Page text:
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Monday already? ACK! Chapter 1 of PROPHECY

Okay, I have to say, Marathon is going well so far. I posted my first chapter of PROPHECY in the past tense and it went over really well. I had 7 votes and 6 of them were ‘yes’, so I get to move on to my next chapter. I am goign to post the chapter as it was written for marathon here, and later this week will put up my revised version. Tell me what you think!

Chapter 1

The whispers were quiet as I slipped out the back door. For once, I didn’t have to worry about the siren call from the woods behind our house.

Momma was in the kitchen doing the dishes and humming her favorite song: Ode to Joy. She always claimed it made her feel like she was doing something exciting and dramatic instead of the mundane chore of cleaning up after Daddy and me.

I skipped over to Amos’ pen, thrilled to have a few minutes alone with the black and white hound. He jumped against the fence as I opened the lock with a clank. He bounded out of the kennel and knocked me to the ground, licking my face. His wet tongue tickled my face even as the fresh cut grass prickled my bare arms and legs. I giggled, but tried to be quiet. Momma didn’t like it when I went outside by myself. She always worried about something or other and made me feel nervous and awkward.

Her protective hovering made me feel like some impending doom was lurking nearby. It also made me feel like a freak. Other kids never had to suffer the over protectiveness of my Momma. After all, why should I have to hold her hand when I was just in the backyard?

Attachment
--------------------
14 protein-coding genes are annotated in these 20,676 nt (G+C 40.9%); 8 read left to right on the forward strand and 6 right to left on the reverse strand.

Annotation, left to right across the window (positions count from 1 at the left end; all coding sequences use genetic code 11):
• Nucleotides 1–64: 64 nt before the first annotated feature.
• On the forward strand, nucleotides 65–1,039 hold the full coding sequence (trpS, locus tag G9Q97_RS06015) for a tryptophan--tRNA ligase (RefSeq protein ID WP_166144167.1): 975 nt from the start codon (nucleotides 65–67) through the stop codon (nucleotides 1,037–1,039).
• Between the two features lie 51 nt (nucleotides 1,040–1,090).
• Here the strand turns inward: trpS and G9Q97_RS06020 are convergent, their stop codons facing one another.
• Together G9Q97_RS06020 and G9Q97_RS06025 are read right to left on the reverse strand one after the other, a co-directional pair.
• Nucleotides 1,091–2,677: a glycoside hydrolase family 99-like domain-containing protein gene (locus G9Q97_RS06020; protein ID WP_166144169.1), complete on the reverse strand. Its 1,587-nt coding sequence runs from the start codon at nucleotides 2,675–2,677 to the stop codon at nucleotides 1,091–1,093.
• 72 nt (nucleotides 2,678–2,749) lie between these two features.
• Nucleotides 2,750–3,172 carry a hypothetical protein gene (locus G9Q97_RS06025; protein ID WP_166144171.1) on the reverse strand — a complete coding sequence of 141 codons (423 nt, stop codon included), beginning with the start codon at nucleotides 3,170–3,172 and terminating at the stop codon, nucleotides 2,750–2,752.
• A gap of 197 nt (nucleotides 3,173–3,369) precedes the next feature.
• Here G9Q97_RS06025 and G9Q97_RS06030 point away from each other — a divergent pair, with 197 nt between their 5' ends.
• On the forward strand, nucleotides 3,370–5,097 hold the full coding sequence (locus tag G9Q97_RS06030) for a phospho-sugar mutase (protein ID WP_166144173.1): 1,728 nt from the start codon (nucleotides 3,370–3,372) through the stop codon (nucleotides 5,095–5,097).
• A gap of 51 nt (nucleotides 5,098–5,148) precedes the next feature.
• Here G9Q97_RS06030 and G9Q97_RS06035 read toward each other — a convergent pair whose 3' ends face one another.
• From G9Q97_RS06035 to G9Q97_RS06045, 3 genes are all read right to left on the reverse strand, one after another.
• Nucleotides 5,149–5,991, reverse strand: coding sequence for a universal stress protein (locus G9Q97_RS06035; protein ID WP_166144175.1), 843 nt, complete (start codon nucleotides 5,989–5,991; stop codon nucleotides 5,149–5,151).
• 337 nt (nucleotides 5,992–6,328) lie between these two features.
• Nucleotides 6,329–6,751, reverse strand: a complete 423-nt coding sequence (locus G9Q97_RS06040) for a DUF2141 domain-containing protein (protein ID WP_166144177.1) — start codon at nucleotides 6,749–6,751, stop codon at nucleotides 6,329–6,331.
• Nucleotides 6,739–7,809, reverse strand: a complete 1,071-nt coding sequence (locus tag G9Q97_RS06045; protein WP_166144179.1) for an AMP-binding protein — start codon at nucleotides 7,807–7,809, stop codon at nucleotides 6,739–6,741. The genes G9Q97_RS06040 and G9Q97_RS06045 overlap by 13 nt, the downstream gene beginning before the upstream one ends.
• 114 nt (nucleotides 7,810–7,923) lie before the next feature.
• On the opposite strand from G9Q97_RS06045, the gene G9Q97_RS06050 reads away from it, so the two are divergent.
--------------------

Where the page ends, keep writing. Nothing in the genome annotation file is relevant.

But today, I was free, if only for a few minutes. Free to play with my dog and feel normal for a change.

Pushing Amos’ happy face to the side, I looked up at the beautiful white puffy clouds the floated through the sky. I smiled with pure joy at the day, the freedom, and the silence that came from the woods.

I struggled for a moment to get Amos off me, even though I knew my young body couldn’t hope to push the forty-pound dog to the side. Wagging his log, whip-like tail he backed off anyway. He was a good dog who always knew what I wanted even if I didn’t say a word.

“You’re a good boy, Amos.” I hugged him around his middle smelling the sun and his unique doggie scent. He never acted as if I was anything other than a seven-year old. He never treated me with kid gloves, nor as if I was about to do something a seven-year old shouldn’t.

He bounced away from me, acting like a puppy instead of an old dog, and I chased him around the yard.

Like a crash of thunder washing over me, the whispers began. The strange murmur from the trees just beyond the yard filled my senses.

Amos’ reacted instantly. He jumped in front of me and glared into the woods. His growling overwhelmed the whispers, but then they rose in volume and pitch. My dog’s ears pressed back tightly to his head and his body shook in anger or fear. He was the only one who ever heard the voices other than me. I tried to calm him by placing my hand on his back and murmuring nonsense words into his ear. Normally, that was enough to calm him down. This time he only tensed more and pressed his body back against me, causing me to stumble to my knees behind him.

I looked to the woods, trying to see why he refused to calm down, but they looked the same as they always did when the whispers began. Shadows under the trees grew longer despite the sunlight and moved in sensuous dances without benefit of the wind. The wooded area took on a dark menace.